Time at home a rare opportunity for Gaudreau

Sean Monahan, Johnny Gaudreau are posing for a picture

The Johnny Gaudreau show has taken the rookie through New York City, New Jersey and Long Island. It brought him home Tuesday.

Gaudreau’s fourth stop, a 3-2 overtime win against the Philadelphia Flyers, had the first-year sensation as close to his hometown of Carney’s Point, NJ as he’ll get on the National Hockey League circuit.

He’s relished the opportunity.

“It’s been exciting getting the chance to come home,” Gaudreau said after the Flames morning skate. “I think this is one of the biggest breaks we’ve had in our season throughout the whole season [and] I’m fortunate it’s here in Philly where I get to go home and get home-cooked meals and sleep in my own bed. See my little sister who I haven’t seen, see my older sister who is due in a couple days for her first kid. Just a great time to be home right now.”

Scheduling allowed Gaudreau to spend Saturday and Sunday at home with friends and family.

On Monday, he had the opportunity to watch first hand as his No. 3 was retired by his high school team at Gloucester Catholic High School. As a junior, he led Gloucester Catholic to the 2009-10 NJSIAA Non-Public state final and was named a second team all-star by The Star-Ledger.

“It was exciting for me,” Gaudreau said. “I got to head back to my old high school, see a ton of the teachers that helped me improve on the school side of it. Never would have got to [Boston College] and would never have done as well at BC if it wasn’t for a ton of help from people from that school.”

Students at Gloucester High swarmed him Monday.

Media at Wells Fargo Center swarmed him Tuesday.

The local kid was the centre of attention prior to Calgary’s fourth stop on a season-high seven-game road trip through the Eastern Conference.

“That’s a little bit of a change, the media,” Gaudreau said. “There’s a lot more (media) than I’m used to. I’ve got to see lots of friends and family, too. I get to see a ton of friends and family and it’s an exhausting trip but at the same time it’s something I try to take all in because you don’t get too many of these in the season.”

Standing in front of over a dozen of reporters and multiple cameras pre-game and a throng post-game might’ve been taxing for the first-year pro.

Playing opposite the Flyers, who Gaudreau grew up rooting for, wasn’t.

“It was just as special as I thought it would be,” said Gaudreau, postgame. “Growing up, I came to a ton of Flyers game and getting to play here at Wells Fargo and getting to play against the Flyers and (Claude) Giroux has played for the Flyers for a long time now and I’ve been a big fan of him. Getting to play against him was pretty exciting as well. It was just a great night altogether.”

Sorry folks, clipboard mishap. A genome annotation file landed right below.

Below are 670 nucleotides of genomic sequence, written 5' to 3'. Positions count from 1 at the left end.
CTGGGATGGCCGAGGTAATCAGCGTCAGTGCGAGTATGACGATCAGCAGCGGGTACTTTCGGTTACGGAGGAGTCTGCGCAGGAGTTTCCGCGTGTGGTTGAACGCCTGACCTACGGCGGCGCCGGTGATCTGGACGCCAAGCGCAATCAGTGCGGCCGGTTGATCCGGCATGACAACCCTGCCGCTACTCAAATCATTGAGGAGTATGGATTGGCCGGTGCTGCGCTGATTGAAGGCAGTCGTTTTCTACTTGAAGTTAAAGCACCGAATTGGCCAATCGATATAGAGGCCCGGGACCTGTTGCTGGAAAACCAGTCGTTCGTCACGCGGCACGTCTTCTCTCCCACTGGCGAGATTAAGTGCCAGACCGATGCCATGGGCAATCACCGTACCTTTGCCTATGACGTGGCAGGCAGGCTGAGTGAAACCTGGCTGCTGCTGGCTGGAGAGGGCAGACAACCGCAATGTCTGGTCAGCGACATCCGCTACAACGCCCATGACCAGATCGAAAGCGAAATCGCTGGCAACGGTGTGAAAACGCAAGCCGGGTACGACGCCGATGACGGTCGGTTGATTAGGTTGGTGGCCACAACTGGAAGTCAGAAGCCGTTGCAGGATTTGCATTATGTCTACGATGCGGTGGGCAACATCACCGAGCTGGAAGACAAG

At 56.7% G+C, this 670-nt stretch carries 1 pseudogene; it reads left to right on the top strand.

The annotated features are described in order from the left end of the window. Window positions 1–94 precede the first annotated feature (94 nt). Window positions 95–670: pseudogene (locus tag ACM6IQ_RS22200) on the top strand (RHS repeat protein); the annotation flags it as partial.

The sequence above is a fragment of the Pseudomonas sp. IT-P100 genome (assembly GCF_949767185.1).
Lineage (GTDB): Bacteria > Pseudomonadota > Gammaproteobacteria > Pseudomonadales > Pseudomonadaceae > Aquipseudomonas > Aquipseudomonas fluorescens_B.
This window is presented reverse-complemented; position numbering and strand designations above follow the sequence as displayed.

The game started with a loud cheer the first time Gaudreau hopped the boards.

A storybook ending completed it.

Gaudreau helped set up Jiri Hudler’s game-winner in overtime to give the Flames a much needed 3-2 win in Philadelphia.

“It was a great game for me,” said Gaudreau, who also finished with two shots, one takeaway and 13:29 of ice time. “I had a blast playing here today and I helped set up the overtime goal here in Philly with a ton of people watching me. It was pretty exciting for me.”

Gaudreau’s tour isn’t over yet, though. The Flames next play against the Boston Bruins on Thursday.

In 119 career games with Boston College, the 5-foot-9, 150-pound forward scored 78 goals and 175 points. He capped his collegiate career as a junior last year, recording 36 goals and 80 points in 40 games en route to earning the Hobey Baker Memorial Award, annually given to college hockey’s top male player.

Naturally, a stop in Boston will be a chance for Gaudreau to not only play in front of former friends, coaches and teammates, but a chance to reconnect with all of them too.

He’ll have to sacrifice the home cooking, though.

“Although we have a night in Boston,” Gaudreau said. “I might go over to Boston College and have some campus food with my buddies. We’ll see. It’s not too good anyways so it doesn’t matter.”

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